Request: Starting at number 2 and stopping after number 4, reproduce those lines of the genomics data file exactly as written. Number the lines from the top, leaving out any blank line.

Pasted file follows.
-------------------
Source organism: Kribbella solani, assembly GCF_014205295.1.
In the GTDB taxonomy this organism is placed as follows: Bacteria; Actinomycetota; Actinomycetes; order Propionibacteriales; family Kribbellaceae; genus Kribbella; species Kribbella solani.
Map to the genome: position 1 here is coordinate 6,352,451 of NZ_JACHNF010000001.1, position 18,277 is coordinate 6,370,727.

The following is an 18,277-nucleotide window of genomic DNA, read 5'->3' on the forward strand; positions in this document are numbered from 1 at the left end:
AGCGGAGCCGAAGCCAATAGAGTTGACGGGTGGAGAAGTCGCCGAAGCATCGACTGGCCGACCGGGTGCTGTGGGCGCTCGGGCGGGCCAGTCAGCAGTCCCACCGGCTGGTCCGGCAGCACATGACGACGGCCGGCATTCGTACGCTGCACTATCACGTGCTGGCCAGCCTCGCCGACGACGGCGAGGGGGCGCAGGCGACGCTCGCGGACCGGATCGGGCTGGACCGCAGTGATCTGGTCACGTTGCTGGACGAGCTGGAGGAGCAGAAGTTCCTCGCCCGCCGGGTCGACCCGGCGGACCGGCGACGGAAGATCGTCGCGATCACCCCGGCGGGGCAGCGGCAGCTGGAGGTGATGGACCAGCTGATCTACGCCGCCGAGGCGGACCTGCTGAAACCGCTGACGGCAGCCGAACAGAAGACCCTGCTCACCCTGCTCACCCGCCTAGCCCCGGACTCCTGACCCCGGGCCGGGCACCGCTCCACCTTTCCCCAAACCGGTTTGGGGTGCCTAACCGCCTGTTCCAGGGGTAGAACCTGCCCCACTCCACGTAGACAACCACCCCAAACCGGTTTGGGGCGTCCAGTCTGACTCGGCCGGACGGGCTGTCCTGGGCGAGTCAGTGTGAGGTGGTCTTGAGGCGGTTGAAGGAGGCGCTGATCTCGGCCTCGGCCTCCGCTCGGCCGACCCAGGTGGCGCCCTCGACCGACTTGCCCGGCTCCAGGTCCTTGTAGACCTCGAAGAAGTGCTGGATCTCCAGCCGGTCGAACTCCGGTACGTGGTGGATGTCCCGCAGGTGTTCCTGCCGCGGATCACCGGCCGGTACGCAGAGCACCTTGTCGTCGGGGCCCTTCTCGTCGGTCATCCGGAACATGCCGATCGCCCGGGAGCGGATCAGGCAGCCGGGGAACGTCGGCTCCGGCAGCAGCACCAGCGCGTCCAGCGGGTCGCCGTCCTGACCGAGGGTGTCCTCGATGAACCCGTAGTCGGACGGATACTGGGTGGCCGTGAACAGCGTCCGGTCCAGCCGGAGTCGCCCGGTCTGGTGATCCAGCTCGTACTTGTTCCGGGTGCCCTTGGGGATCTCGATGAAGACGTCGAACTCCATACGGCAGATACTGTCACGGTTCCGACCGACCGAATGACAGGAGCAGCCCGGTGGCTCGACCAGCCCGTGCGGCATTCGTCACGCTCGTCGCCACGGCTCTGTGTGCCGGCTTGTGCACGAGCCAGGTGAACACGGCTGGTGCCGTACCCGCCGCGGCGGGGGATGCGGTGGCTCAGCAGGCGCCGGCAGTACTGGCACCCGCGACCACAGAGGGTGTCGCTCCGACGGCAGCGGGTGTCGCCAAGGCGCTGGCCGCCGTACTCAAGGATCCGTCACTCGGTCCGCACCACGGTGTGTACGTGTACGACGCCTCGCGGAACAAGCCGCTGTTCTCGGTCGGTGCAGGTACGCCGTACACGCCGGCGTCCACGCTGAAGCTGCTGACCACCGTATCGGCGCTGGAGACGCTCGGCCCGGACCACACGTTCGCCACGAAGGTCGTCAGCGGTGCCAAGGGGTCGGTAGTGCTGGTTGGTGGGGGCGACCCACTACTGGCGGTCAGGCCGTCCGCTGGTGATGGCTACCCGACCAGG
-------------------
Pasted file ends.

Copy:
In the GTDB taxonomy this organism is placed as follows: Bacteria; Actinomycetota; Actinomycetes; order Propionibacteriales; family Kribbellaceae; genus Kribbella; species Kribbella solani.
Map to the genome: position 1 here is coordinate 6,352,451 of NZ_JACHNF010000001.1, position 18,277 is coordinate 6,370,727.

The following is an 18,277-nucleotide window of genomic DNA, read 5'->3' on the forward strand; positions in this document are numbered from 1 at the left end: